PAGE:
Electro-Osmotic Flow for Surface Zeta Potential Analysis: Technological Background and Physical Limitations

In recent years the principle of monitoring the electro-osmotic flow (EOF) at the interface of a planar solid sample and a surrounding particle dispersion received increasing attention. The suggested benefit of EOF mapping is the combination of particle characterization (size, zeta potential) with surface zeta potential analysis in a single instrument. However, the apparent simplicity of EOF mapping hides the physical and technical challenges that limit the reliability and applicability of this method. With this whitepaper we address these challenges and compare our experience with other researchers, who evaluated the quality of zeta potential results obtained by both EOF mapping and streaming potential measurement.


The zeta potential at the solid-liquid interface may be assessed by the measurement of different electrokinetic effects, whose applicabilities depend on the size of the solid sample[1]. Anton Paar supports the most established methods of the measurement of the electrophoretic mobility for particle dispersions and emulsions (electrophoretic light scattering with Litesizer 500) and of the measurement of the streaming potential and the streaming current for samples of macroscopic size such as granular media, fibers, porous bodies, and flat surfaces (with SurPASS 3).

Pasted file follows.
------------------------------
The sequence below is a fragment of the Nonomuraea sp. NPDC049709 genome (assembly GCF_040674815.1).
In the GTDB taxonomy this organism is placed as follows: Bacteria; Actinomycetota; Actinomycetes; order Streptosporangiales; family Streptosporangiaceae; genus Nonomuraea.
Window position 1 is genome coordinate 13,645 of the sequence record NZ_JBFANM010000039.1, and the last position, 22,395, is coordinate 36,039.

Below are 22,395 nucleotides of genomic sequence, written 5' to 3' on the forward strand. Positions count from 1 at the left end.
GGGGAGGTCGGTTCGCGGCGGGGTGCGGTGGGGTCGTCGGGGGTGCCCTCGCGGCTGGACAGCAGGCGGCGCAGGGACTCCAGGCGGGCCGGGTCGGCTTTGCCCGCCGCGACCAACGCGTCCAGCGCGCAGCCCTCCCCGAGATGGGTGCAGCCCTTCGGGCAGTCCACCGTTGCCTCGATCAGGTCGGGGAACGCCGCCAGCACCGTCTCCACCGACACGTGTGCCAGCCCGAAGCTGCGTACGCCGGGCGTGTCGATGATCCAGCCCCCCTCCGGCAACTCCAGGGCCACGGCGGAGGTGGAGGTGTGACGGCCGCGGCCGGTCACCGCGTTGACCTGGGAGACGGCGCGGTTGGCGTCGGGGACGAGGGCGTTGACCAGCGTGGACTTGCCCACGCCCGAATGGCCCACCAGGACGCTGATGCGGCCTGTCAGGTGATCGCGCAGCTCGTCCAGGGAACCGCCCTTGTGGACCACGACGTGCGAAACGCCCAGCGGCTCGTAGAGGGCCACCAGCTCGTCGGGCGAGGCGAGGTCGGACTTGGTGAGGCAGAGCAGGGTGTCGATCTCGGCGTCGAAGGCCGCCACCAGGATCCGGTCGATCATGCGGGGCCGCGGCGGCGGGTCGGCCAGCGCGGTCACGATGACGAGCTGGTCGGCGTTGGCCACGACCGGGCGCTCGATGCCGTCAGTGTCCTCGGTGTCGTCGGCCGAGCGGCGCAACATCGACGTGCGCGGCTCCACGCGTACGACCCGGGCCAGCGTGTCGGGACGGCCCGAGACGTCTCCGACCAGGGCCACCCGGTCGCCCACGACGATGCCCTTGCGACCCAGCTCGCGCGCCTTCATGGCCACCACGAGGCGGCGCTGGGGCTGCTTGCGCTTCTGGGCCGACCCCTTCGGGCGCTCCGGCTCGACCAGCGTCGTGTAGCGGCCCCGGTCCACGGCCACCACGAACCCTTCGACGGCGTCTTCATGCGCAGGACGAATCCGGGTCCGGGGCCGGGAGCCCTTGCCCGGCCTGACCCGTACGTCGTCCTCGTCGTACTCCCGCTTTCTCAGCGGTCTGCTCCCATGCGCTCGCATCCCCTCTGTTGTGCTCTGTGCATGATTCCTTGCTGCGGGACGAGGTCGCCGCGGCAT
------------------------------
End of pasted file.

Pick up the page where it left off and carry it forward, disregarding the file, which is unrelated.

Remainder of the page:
For selected materials and conditions, other electrokinetic effects may be employed to determine the zeta potential, which are the electrosonic amplitude or the colloidal vibration potential (a.k.a. as electroacoustics) for dispersions of particles with a density significantly higher than the dispersant (commonly water), and the electro-osmotic flow at the solid-liquid interface, which is regarded as an artifact in the measurement of electrophoretic mobility.

The principle of the electro-osmotic flow (EOF) has gained interest in the past years due to the possibility to combine particle size measurement with the zeta potential analysis for both particles and solid samples in a single instrument. However, zeta potential results obtained by the EOF method that are reported in the literature either show a significant measuring error[2,3] or require validation by a parallel measurement of the streaming potential[4].

The purpose of this whitepaper is to discuss the challenges of the EOF method and to identify the measurement parameters that limit its applicability for the surface zeta potential analysis.

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